A Combined Ant Colony Optimization and Simulated Annealing Algorithm to Assess Stability and Fault-Proneness of Classes Based on Internal Software Quality Attributes
Several machine learning algorithms have been used to assess external quality attributes of software systems. Given a set of metrics that describe internal software attributes (cohesion, complexity, size, etc.), the purpose is to construct a model that can be used to assess
external quality attributes (stability, reliability, maintainability, etc.) based on the internal ones. Most of these algorithms result in assessment models that are hard to generalize. As a result, they show a degradation in their assessment performance when used to estimate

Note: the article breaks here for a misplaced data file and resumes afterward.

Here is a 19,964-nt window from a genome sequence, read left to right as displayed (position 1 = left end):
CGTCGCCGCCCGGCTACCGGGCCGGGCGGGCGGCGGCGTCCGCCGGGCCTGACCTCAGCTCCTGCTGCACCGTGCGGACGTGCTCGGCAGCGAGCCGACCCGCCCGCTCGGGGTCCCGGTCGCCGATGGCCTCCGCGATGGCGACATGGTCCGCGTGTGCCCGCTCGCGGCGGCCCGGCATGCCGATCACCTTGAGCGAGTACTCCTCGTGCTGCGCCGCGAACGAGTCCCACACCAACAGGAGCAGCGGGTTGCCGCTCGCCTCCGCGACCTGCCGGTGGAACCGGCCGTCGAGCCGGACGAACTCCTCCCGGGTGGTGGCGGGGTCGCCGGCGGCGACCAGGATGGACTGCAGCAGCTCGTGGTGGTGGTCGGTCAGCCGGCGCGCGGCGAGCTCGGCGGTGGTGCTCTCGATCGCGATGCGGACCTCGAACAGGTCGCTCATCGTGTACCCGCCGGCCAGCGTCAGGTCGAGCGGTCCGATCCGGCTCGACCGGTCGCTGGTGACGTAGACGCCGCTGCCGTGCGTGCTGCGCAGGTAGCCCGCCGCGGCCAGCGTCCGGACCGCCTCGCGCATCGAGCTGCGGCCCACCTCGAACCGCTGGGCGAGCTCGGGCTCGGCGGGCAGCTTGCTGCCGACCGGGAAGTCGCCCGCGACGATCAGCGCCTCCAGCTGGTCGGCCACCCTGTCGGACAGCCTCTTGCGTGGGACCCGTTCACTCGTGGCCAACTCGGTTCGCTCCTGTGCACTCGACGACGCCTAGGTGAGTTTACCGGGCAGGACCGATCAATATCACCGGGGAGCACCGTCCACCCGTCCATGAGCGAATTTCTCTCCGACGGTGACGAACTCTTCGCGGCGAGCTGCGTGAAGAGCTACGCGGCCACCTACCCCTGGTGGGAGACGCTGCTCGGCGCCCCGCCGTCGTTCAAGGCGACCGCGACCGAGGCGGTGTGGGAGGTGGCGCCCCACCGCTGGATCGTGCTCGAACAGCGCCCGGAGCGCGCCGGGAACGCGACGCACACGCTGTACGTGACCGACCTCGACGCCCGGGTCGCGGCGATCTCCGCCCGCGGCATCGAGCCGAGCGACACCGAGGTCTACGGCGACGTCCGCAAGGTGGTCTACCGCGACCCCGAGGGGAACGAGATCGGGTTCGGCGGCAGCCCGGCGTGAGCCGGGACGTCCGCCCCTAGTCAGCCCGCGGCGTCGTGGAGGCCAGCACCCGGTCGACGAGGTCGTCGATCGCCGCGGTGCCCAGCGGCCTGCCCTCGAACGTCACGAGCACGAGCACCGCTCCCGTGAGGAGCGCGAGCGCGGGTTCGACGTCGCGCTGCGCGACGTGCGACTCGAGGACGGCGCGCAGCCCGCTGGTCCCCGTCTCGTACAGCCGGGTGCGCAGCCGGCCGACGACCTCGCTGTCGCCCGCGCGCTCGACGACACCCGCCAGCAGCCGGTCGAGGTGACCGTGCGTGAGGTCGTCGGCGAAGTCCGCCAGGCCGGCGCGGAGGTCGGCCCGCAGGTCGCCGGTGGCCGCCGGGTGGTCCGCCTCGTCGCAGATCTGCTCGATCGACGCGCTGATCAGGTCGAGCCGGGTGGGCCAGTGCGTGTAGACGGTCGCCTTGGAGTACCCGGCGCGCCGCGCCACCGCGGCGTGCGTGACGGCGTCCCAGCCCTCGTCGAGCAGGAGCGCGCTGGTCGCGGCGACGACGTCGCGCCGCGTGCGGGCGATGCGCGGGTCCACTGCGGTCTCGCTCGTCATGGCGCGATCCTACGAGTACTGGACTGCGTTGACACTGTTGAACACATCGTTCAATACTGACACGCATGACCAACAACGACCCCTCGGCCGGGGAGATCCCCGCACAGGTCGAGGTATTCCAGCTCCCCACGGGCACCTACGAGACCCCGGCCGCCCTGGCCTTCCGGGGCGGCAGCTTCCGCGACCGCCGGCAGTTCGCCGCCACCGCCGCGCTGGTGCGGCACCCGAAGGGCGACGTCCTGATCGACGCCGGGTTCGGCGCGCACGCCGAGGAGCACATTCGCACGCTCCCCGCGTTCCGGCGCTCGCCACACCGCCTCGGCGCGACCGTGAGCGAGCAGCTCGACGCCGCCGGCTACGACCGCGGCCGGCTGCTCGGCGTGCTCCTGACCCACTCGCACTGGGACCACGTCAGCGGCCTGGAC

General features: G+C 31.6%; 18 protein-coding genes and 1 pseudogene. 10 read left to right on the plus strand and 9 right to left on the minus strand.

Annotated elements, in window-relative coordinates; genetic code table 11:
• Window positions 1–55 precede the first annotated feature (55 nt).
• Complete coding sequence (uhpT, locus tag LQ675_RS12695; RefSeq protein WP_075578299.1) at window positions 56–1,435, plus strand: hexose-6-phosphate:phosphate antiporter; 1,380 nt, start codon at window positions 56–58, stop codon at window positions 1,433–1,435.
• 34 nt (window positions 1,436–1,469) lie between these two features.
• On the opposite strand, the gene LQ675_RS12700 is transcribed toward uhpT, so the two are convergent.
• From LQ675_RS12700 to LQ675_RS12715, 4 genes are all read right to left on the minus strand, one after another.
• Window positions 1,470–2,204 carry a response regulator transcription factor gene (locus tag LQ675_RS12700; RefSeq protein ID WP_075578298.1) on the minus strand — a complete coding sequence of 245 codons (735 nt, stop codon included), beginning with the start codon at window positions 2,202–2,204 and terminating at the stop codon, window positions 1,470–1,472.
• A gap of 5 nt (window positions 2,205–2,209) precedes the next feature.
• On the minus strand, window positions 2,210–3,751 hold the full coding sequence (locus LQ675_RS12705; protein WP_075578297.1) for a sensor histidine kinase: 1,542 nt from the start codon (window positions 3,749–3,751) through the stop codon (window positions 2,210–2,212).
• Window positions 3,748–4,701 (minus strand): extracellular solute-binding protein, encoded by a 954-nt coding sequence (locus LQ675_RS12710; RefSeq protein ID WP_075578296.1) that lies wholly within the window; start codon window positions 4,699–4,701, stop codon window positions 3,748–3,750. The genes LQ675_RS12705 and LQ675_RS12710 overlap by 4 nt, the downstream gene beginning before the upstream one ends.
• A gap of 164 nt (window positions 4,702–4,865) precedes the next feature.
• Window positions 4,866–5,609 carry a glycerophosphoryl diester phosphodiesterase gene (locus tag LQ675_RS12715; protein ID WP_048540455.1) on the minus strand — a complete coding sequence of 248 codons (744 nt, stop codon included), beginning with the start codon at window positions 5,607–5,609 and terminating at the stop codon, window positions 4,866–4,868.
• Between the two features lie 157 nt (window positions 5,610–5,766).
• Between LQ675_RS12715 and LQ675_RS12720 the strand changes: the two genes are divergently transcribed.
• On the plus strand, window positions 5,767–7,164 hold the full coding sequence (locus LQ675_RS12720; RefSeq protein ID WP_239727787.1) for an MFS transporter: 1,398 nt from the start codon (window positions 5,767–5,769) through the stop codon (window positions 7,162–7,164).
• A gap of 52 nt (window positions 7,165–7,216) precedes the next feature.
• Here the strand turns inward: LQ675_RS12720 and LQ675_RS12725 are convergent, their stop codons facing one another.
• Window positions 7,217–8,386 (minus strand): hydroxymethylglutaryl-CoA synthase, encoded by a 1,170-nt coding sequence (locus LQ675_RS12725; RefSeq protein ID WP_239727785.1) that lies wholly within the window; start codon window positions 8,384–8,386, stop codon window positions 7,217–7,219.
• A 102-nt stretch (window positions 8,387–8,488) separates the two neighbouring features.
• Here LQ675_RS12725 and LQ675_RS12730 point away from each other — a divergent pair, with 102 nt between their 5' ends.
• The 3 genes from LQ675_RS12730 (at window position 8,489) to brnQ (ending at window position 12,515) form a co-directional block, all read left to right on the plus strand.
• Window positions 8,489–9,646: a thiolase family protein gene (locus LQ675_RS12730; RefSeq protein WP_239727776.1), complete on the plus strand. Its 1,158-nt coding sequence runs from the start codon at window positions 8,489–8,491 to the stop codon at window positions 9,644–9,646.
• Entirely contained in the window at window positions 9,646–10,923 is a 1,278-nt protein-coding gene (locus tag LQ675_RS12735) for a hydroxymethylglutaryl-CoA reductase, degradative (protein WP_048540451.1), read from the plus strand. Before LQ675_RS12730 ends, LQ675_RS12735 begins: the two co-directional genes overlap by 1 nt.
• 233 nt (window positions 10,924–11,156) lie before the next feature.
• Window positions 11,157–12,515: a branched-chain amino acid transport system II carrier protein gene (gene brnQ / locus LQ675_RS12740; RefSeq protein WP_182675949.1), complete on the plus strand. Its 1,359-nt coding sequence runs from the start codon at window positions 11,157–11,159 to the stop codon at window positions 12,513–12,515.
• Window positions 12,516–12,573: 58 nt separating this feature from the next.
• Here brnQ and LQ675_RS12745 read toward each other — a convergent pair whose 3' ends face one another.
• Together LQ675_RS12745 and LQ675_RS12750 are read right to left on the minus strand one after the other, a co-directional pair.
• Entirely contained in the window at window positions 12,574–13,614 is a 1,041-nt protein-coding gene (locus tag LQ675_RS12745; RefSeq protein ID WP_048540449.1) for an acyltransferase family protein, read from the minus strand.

quality of new software modules. This paper presents a hybrid heuristic to construct software quality estimation models that can be used to predict software quality attributes of new unseen systems prior to re-using them or purchasing them. The technique relies on two heuristics: simulated annealing and ant colony optimization. It learns from the data available in a particular domain guidelines and rules to achieve a particular external software quality. These guidelines are presented as rule-based logical models. We validate our technique on two software quality attributes namely stability and fault-proneness - a subattribute of maintainability. We compare our technique to two state-of-the-art algorithms: Neural Networks (NN) and C4.5 as well as to a previously published Ant Colony Optimization algorithm. Results show that our hybrid technique out-performs both C4.5 and ACO in most of the cases. Compared to NN, our algorithm preserves the white-box nature of the predictive models hence, giving not only the classification of a particular module but also guidelines for software engineers to follow in order to reach a particular external quality attribute. Our algorithm gives promising results and is generic enough to apply to any software quality attribute.
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